We’ve seen a lot of ESP8266 projects in the past, but this one most definitely qualifies as a hack. [Cnlohr] noticed that the ESP8266, when overclocked, could operate the I2S port at around 80MHz and still not lose DMA data. He worked out how to create bit patterns that generate RF around 60MHz. Why is that interesting? Analog TVs can receive signals around that frequency on channel 3.
As you can see in the video below, the output is monochrome only and is a little snowy. It also will lose frames on some WiFi events, but this is all forgivable when you consider this very inexpensive module isn’t meant to do video output at all.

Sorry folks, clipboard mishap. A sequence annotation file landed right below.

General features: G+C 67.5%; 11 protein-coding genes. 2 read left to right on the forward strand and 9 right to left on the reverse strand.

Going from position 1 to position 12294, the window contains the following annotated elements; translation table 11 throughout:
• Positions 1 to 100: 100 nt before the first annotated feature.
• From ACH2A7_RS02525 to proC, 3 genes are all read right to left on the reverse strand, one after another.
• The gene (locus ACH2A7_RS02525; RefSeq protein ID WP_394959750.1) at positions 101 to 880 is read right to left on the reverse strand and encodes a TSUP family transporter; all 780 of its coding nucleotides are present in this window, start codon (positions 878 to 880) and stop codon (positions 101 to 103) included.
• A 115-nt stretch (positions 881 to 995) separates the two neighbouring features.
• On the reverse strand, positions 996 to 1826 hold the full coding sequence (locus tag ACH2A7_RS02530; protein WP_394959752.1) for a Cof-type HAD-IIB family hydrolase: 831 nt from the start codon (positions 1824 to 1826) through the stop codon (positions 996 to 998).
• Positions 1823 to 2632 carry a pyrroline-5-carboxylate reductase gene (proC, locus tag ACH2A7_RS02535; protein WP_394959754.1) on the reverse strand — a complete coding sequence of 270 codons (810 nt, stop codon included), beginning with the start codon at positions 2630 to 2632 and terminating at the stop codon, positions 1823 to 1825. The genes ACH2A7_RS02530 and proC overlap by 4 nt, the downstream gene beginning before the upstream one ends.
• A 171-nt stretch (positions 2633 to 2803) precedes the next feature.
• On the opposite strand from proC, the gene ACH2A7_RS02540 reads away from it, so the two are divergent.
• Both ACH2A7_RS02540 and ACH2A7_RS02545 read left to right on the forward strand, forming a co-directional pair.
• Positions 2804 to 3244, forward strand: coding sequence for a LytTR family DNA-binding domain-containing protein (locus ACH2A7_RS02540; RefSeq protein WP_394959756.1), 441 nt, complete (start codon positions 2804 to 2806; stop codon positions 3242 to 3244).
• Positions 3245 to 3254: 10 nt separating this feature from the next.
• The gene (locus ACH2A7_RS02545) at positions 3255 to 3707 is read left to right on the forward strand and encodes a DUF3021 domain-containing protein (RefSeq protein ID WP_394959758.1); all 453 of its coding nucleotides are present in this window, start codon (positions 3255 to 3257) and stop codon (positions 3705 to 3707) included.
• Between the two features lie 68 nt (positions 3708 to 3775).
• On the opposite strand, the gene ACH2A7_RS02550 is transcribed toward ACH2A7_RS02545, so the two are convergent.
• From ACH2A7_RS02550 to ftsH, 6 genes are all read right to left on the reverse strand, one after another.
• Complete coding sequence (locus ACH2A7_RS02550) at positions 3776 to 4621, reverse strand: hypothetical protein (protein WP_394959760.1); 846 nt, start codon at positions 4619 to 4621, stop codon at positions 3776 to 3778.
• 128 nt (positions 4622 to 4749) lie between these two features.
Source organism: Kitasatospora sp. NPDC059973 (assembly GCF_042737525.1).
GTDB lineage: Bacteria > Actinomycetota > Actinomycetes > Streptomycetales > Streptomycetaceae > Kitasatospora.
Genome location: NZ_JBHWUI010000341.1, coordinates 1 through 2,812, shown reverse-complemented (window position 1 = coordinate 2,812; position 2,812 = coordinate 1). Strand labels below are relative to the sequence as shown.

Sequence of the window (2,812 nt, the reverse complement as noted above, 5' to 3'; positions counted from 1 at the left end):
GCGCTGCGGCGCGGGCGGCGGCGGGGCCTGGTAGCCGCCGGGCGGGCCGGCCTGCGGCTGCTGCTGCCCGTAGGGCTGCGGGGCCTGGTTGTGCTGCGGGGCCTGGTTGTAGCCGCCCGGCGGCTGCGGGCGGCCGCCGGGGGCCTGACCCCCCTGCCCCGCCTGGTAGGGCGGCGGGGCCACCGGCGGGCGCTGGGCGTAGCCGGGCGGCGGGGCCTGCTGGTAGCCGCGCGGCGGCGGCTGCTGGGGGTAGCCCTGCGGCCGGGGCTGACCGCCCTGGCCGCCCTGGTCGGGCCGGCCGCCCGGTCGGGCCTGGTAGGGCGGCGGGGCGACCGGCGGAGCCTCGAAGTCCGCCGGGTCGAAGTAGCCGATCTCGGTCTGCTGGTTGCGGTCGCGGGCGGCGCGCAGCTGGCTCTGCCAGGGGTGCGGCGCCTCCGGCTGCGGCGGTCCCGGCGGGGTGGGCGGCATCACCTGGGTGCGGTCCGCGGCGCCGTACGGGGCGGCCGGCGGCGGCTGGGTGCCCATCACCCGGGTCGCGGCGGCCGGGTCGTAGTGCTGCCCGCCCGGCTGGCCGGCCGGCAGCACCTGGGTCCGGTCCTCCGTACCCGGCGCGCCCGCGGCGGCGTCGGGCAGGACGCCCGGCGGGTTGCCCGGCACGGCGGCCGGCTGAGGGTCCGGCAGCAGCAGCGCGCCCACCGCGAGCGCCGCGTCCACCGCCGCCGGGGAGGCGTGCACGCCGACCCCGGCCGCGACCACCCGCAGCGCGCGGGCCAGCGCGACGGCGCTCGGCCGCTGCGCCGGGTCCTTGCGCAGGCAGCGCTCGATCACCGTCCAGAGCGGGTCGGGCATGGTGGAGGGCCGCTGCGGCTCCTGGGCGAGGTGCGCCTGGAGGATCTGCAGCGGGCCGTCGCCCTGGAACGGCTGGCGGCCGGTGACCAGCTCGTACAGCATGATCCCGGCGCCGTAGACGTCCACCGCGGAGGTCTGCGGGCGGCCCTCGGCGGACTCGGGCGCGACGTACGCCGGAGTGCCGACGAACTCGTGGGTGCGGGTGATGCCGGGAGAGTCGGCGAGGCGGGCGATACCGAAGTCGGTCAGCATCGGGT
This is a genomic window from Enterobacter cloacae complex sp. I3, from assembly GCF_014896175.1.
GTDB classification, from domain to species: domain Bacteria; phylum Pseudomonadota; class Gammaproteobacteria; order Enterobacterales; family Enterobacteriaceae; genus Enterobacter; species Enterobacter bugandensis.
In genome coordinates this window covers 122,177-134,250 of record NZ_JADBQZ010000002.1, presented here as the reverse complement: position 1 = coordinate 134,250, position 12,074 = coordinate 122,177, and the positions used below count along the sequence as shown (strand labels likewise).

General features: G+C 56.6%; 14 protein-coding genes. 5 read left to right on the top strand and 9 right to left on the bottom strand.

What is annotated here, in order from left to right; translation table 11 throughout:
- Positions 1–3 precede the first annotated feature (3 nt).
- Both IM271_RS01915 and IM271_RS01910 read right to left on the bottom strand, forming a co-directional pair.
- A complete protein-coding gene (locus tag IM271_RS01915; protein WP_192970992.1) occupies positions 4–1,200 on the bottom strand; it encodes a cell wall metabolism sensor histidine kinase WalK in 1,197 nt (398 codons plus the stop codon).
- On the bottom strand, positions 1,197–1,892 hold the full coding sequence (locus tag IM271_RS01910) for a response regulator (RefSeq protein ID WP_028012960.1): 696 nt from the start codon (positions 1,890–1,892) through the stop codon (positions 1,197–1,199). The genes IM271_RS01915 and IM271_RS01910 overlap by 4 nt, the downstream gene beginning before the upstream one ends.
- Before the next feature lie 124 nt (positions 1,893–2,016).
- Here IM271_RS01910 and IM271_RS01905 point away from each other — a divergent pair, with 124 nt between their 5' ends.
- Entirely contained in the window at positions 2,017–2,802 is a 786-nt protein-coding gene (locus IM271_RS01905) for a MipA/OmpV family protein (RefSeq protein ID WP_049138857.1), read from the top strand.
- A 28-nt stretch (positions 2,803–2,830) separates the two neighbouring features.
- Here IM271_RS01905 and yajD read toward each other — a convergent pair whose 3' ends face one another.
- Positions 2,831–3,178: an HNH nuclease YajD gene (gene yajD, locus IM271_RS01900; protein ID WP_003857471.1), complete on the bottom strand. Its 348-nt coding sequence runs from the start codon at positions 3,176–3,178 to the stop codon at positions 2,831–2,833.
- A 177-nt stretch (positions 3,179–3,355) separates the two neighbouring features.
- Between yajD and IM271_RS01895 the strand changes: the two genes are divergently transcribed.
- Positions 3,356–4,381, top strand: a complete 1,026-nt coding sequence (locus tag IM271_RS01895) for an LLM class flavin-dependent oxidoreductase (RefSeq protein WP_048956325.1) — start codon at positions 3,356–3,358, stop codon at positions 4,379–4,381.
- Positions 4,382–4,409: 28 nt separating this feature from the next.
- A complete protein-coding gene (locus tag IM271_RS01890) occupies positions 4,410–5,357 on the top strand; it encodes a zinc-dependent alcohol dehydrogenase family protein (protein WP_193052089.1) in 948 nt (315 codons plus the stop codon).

Continue reading “ESP8266 Transmits Television on Channel 3”
With the transition to digital TV, the FCC has abandoned the old analog format. Luckily, you can take advantage of this and set up your own analog TV station. The FCC has a tool on their site to see what channels are open in your area to broadcast in. To broadcast, you need a TV transmitter, but cheap short-range models can be found on eBay or made at home [pdf]. Once you have a transmitter, you can pump in a video source, either your own content or videos from youtube. One group, OMGimontv is showcasing popular youtube clips on channel 14 in New York. On their site, users can vote for what clips they want to see. Although this isn’t as simple as making a radio station, it still has a lot of potential.